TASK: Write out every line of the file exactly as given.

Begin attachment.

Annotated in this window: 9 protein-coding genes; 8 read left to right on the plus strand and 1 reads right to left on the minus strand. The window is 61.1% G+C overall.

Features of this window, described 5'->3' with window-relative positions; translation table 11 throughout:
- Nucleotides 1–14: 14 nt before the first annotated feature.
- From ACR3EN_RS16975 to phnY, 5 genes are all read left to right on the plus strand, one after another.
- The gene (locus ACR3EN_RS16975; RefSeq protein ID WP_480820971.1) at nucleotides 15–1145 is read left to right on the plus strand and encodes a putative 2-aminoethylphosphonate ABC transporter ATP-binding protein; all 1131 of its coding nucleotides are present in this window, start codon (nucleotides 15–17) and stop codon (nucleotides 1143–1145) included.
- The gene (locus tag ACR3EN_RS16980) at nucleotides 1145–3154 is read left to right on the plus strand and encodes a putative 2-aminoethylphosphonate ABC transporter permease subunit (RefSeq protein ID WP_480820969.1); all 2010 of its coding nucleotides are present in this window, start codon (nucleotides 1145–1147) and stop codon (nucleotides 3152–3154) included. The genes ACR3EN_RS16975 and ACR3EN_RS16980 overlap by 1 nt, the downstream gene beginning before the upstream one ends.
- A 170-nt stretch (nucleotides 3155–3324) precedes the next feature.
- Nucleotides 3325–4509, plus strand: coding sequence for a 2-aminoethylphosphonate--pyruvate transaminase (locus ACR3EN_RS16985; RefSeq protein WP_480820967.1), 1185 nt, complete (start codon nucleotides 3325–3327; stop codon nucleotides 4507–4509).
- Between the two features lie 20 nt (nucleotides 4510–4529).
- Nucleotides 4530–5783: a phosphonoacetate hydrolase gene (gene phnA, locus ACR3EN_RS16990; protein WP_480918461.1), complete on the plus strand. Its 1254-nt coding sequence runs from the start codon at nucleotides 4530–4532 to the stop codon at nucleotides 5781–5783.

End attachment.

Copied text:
Annotated in this window: 9 protein-coding genes; 8 read left to right on the plus strand and 1 reads right to left on the minus strand. The window is 61.1% G+C overall.

Features of this window, described 5'->3' with window-relative positions; translation table 11 throughout:
- Nucleotides 1–14: 14 nt before the first annotated feature.
- From ACR3EN_RS16975 to phnY, 5 genes are all read left to right on the plus strand, one after another.
- The gene (locus ACR3EN_RS16975; RefSeq protein ID WP_480820971.1) at nucleotides 15–1145 is read left to right on the plus strand and encodes a putative 2-aminoethylphosphonate ABC transporter ATP-binding protein; all 1131 of its coding nucleotides are present in this window, start codon (nucleotides 15–17) and stop codon (nucleotides 1143–1145) included.
- The gene (locus tag ACR3EN_RS16980) at nucleotides 1145–3154 is read left to right on the plus strand and encodes a putative 2-aminoethylphosphonate ABC transporter permease subunit (RefSeq protein ID WP_480820969.1); all 2010 of its coding nucleotides are present in this window, start codon (nucleotides 1145–1147) and stop codon (nucleotides 3152–3154) included. The genes ACR3EN_RS16975 and ACR3EN_RS16980 overlap by 1 nt, the downstream gene beginning before the upstream one ends.
- A 170-nt stretch (nucleotides 3155–3324) precedes the next feature.
- Nucleotides 3325–4509, plus strand: coding sequence for a 2-aminoethylphosphonate--pyruvate transaminase (locus ACR3EN_RS16985; RefSeq protein WP_480820967.1), 1185 nt, complete (start codon nucleotides 3325–3327; stop codon nucleotides 4507–4509).
- Between the two features lie 20 nt (nucleotides 4510–4529).
- Nucleotides 4530–5783: a phosphonoacetate hydrolase gene (gene phnA, locus ACR3EN_RS16990; protein WP_480918461.1), complete on the plus strand. Its 1254-nt coding sequence runs from the start codon at nucleotides 4530–4532 to the stop codon at nucleotides 5781–5783.